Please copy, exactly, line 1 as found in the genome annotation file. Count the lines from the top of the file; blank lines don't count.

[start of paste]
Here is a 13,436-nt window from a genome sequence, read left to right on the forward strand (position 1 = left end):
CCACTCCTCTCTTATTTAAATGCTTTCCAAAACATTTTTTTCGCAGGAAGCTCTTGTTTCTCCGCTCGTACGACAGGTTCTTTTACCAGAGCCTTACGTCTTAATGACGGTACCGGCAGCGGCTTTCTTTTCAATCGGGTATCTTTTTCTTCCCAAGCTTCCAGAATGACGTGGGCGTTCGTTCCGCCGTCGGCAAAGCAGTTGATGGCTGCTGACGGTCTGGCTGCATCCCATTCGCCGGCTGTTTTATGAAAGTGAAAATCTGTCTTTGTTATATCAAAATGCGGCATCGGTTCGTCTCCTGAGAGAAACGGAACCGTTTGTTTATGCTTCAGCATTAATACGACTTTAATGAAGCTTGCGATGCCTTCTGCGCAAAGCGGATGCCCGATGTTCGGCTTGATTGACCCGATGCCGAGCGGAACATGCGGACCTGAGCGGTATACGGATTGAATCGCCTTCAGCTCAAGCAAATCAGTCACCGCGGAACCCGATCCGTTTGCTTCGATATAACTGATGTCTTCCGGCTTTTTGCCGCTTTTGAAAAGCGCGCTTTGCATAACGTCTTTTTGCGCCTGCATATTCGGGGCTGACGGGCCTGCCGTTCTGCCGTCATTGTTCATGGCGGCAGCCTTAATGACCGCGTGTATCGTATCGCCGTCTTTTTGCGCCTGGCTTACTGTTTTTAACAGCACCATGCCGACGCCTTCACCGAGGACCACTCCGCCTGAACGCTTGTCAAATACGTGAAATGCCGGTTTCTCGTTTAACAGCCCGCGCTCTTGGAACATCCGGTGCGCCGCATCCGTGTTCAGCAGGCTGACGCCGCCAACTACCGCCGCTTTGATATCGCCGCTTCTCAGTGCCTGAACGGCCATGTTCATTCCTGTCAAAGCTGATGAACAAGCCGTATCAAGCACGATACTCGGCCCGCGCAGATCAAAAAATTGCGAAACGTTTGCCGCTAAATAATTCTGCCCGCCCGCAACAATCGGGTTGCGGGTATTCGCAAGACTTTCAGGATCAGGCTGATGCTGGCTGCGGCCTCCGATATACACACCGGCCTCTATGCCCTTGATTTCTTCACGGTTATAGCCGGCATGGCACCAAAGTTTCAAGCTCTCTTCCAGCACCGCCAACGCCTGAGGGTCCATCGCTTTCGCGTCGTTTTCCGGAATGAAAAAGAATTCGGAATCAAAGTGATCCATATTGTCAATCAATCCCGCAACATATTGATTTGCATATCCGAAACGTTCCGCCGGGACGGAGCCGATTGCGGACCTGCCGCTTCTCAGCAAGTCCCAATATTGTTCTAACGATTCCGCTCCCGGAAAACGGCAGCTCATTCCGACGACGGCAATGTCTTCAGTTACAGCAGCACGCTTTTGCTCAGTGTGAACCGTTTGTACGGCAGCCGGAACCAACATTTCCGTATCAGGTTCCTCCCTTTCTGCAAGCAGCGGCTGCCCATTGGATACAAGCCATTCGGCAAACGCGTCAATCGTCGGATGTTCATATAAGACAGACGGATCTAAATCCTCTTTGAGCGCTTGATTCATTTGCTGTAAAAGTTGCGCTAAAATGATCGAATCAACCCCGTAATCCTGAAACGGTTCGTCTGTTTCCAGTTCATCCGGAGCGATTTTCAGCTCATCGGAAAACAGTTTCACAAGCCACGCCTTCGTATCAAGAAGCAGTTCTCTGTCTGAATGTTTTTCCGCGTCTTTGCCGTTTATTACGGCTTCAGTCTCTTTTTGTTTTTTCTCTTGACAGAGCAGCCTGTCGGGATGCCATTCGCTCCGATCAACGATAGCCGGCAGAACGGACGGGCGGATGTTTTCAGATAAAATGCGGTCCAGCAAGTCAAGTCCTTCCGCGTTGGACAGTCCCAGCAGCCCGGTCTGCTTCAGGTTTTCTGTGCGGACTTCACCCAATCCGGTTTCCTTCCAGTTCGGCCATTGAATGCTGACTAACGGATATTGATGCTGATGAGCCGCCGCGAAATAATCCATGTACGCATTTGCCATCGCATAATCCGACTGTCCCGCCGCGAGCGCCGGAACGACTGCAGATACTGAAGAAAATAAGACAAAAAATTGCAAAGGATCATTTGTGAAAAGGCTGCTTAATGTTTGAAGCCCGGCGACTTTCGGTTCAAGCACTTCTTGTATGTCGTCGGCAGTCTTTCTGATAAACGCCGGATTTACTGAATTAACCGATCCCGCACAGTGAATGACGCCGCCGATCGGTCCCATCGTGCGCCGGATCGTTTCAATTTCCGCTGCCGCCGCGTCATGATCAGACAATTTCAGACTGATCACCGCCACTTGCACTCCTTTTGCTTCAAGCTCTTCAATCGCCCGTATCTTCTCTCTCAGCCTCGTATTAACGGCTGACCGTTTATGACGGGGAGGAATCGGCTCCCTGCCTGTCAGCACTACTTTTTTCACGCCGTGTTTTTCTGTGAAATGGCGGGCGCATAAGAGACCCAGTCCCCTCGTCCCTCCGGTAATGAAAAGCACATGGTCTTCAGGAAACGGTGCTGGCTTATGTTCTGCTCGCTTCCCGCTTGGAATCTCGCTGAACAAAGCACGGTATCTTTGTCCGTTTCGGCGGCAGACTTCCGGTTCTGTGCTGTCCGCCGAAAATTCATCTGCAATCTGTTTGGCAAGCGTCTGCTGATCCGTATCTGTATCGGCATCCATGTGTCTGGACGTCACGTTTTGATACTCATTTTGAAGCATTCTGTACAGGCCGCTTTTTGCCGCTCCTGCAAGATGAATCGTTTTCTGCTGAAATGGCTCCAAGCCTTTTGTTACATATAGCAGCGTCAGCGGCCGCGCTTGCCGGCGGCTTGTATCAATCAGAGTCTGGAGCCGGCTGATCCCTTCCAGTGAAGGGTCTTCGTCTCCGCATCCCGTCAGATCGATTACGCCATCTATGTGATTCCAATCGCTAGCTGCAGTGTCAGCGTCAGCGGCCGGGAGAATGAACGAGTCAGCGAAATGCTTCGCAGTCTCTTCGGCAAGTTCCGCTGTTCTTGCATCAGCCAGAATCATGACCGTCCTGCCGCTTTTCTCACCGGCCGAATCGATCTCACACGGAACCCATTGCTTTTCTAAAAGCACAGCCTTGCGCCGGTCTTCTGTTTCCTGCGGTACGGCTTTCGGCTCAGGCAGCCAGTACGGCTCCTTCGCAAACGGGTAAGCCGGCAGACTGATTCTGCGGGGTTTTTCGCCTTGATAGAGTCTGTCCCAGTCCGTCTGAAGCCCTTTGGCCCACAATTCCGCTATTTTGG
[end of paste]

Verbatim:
Here is a 13,436-nt window from a genome sequence, read left to right on the forward strand (position 1 = left end):